TROLL is available on Netflix in an English language version or in its original Norwegian language with English subtitles, which is how I saw it. Always go with the original language. As good as dubbing can sometimes be, the acting is always more natural in the original language.

If you like giant monster movies, especially those that take their subject matter seriously and know their cinematic history, you’ll love TROLL.

It’s a monstrously good time.

I give it three stars.

—END—

RATING SYSTEM

Four stars- Excellent

Three stars- Very Good

Two stars- Fair

One star- Poor

Zero Stars- Awful

IN THE SHADOWS: ELISHA COOK, JR.

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Welcome back to IN THE SHADOWS, the column where we look at character actors in the movies, especially horror movies.

Up today, it’s Elisha Cook, Jr., one of the most recognizable character actors of all time. Small in stature, he often portrayed intense oftentimes frightened characters, especially in his horror movies. One of my favorite Cook performances in a genre film was in HOUSE ON HAUNTED HILL (1959), in which he co-starred with Vincent Price as the terrified Watson Pritchard, the one man in the movie who believed ghosts were haunting the house. Cook also enjoyed a memorable moment in THE NIGHT STALKER (1972) when he falls asleep in the back of Kolchak’s car, scaring the living daylight out of the reporter (Darren McGavin) when he bolts upright in the back seat!

Here now is a partial look at some of Elisha Cook, Jr.’s impressive 220 screen credits:

HER UNBORN CHILD (1930)- Stewart Kennedy – Cook’s first screen credit is in this 1930 love story drama.

STRANGER ON THE THIRD FLOOR (1940) – Joe Briggs – co-stars in this film noir with Peter Lorre. Often cited as the first film noir movie ever.

THE MALTESE FALCON (1941) – Wilmer Cook – one of my favorite Elisha Cook Jr. roles is in this classic film noir by John Huston starring Humphrey Bogart as Sam Spade. Cook plays the enforcer for Mr. Gutman (Sydney Greenstreet), who Bogart’s Sam Spade torments throughout, at one point slapping him around and eventually turning Gutman against him. Cook is wound up and intense throughout. Also starring Peter Lorre and Mary Astor. One of my favorite movies of all time.

A-HAUNTING WE WILL GO (1942) – Frank Lucas- supporting role in this Laurel and Hardy spooky comedy.

THE BIG SLEEP (1946) – Harry Jones – reunited with Humphrey Bogart, with Bogart this time playing Philip Marlowe. Directed by Howard Hawks and written by William Faulkner, Leigh Brackett, and Jules Furthman, this one is so complex that even after subsequent viewings it’s still difficult to figure out who did what to whom, and why! Bogart famously married co-star Lauren Bacall shortly after this movie.

SHANE (1953) – Stonewall Torrey – supporting role in this classic Alan Ladd western. His character is dramatically slain by the villainous gunslinger played by Jack Palance.

ADVENTURES OF SUPERMAN (1954)- “Semi-Private Eye” – Homer Garrity – plays private detective Homer Garrity hired by Lois Lane to prove that Clark Kent is really Superman in this episode of the George Reeves Superman TV series.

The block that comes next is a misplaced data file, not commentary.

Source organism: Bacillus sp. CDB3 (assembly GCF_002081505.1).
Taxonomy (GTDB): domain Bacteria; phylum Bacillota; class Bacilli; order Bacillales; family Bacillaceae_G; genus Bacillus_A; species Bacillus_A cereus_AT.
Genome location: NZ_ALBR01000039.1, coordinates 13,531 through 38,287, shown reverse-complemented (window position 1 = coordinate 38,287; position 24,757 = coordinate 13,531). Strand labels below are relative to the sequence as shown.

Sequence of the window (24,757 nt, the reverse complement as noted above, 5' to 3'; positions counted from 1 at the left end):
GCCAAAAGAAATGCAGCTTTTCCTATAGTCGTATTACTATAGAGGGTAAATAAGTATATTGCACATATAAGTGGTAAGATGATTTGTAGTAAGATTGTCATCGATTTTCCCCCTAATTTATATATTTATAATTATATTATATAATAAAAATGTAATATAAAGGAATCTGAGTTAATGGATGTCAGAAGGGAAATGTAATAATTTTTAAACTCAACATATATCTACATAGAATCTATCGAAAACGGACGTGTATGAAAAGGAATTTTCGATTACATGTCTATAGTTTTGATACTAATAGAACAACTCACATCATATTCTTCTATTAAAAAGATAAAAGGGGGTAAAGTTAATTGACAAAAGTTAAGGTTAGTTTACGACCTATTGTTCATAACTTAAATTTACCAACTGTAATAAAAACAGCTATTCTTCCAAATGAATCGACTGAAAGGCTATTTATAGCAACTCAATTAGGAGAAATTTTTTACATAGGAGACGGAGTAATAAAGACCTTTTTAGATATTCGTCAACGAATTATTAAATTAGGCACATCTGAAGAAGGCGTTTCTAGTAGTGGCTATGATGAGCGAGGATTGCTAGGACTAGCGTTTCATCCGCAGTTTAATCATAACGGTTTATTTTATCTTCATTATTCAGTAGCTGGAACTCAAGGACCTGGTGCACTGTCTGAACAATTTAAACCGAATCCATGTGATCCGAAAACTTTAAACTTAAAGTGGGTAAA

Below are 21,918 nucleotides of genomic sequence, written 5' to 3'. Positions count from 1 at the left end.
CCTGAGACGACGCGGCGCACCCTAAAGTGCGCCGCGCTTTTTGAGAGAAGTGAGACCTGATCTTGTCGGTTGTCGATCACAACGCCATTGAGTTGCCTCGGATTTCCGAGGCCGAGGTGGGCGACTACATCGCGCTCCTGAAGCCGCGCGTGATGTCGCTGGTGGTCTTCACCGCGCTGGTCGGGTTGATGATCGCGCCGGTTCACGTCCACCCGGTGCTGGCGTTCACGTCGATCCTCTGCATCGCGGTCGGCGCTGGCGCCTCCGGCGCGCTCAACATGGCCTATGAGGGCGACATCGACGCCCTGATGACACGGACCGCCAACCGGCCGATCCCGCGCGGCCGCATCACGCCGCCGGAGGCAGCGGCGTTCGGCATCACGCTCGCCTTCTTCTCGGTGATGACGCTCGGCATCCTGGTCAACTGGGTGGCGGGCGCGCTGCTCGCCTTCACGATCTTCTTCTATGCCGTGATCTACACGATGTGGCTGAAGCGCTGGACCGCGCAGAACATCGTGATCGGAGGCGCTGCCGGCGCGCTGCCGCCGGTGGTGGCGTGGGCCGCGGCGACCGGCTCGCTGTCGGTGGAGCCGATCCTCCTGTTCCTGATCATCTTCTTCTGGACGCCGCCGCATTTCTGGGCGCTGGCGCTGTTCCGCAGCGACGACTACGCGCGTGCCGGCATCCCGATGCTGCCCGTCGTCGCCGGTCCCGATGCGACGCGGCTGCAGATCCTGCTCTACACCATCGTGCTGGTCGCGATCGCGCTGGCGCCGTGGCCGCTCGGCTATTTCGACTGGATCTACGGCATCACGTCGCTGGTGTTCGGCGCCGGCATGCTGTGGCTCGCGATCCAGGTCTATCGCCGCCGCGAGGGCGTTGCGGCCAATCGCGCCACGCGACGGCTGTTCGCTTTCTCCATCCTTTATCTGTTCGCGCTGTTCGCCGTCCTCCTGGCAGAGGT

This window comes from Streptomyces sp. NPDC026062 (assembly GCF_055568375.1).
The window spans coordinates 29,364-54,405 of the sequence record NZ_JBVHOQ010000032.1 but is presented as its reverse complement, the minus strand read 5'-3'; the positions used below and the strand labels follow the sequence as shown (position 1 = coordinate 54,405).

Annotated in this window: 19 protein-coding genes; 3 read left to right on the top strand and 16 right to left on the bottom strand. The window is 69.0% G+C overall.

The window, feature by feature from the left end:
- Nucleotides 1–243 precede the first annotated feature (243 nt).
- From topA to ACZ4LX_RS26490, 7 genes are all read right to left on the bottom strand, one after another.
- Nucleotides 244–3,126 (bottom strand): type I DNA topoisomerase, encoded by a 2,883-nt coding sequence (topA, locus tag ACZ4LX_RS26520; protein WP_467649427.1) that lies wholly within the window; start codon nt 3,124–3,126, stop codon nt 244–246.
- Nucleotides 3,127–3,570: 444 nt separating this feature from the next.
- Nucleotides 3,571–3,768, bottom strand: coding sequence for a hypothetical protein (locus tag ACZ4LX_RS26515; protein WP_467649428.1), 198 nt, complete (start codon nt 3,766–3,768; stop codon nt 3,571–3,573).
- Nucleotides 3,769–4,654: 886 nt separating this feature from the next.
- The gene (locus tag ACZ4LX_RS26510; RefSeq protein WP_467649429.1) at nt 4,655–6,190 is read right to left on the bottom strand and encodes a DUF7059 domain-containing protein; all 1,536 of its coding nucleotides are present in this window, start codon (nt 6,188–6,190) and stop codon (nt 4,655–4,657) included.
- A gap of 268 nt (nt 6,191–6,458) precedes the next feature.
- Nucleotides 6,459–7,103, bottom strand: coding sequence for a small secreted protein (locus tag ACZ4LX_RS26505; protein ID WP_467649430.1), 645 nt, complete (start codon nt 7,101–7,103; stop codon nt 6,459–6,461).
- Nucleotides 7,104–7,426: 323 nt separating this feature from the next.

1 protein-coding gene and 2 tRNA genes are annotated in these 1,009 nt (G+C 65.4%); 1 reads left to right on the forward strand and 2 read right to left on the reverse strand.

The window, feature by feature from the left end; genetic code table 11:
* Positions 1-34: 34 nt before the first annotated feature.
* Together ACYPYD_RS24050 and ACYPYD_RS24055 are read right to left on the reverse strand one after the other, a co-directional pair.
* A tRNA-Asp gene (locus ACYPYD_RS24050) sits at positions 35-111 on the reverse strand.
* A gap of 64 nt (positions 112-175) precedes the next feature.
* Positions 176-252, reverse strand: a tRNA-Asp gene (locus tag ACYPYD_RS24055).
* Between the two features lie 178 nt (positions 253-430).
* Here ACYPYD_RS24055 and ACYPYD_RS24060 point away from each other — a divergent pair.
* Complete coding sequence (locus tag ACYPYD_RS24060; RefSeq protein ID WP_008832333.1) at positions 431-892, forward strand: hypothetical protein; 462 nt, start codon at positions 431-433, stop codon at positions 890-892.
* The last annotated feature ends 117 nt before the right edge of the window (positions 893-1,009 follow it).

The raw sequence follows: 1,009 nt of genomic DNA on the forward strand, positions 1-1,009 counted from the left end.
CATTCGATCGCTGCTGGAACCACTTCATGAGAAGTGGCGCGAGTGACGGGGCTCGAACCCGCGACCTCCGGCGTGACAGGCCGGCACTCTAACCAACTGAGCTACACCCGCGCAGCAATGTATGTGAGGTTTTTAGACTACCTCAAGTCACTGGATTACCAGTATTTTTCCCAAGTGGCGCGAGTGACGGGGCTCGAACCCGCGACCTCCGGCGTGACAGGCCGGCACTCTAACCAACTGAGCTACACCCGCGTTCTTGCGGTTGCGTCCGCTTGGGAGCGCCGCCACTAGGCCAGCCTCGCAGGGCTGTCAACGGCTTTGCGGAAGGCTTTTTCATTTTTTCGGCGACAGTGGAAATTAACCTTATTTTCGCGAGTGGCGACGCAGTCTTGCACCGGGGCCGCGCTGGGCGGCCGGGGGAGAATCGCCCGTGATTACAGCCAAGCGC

THE KILLING (1956)- George Peatty – supporting role in this film noir thriller directed by a young Stanley Kubrick.

VOODOO ISLAND (1957) – Martin Schuyler – zombie horror movie starring Boris Karloff, notable for featuring the screen debut of Adam West. Holy horror movie, Batman!

HOUSE ON HAUNTED HILL (1959) – Watson Pritchard – one of my favorite Elisha Cook, Jr. roles is in this William Castle horror movie starring Vincent Price as a cold, calculating husband who along with his equally manipulative wife plan a party in a haunted house where the guests are each paid a large sum of money if they remain in the house all night. And they have no choice once they agree, because they are all locked inside until dawn. Cook plays the one man there who believes in ghosts, and spends most of his time drinking and warning the others that they are all doomed. One of the earlier horror movies to employ jump scares, and the scene with the old woman who appears out of nowhere in the basement is a classic.

BLACK ZOO (1963) – Joe – horror movie starring the Hammer ham himself, Michael Gough, playing a character who uses his zoo animals to kill his enemies. Of course!

THE HAUNTED PALACE (1963) – Peter Smith – reunited with Vincent Price in this horror movie directed by Roger Corman based on a story by H.P. Lovecraft. Cook plays a frightened townsperson who is a yes-man to a tougher townsperson played by Leo Gordon, and they lead the villagers in attempts to oust Vincent Price’s Charles Dexter Ward from their community fearing that he is a menace to their community. And they’re right! Also stars Lon Chaney Jr., in a rare paring with Vincent Price. One of my favorite Roger Corman/Vincent Price movies.

ROSEMARY’S BABY (1968) – Mr. Nicklas – part of the terrific cast in Roman Polanski’s classic horror movie which also stars Mia Farrow, John Cassavetes, Ruth Gordon, Maurice Evans, and Ralph Bellamy.

THE NIGHT STALKER (1972) – Mickey Crawford – plays an informant for Darren McGavin’s Carl Kolchak in this groundbreaking vampire movie written by Richard Matheson. Cook provides one of the better jump scares in the movie as noted above.

BLACULA (1972) – Sam – Cook appears in back-to-back vampire movies, this one featuring a commanding performance by William Marshall in the lead role in this underrated horror movie which is actually very good.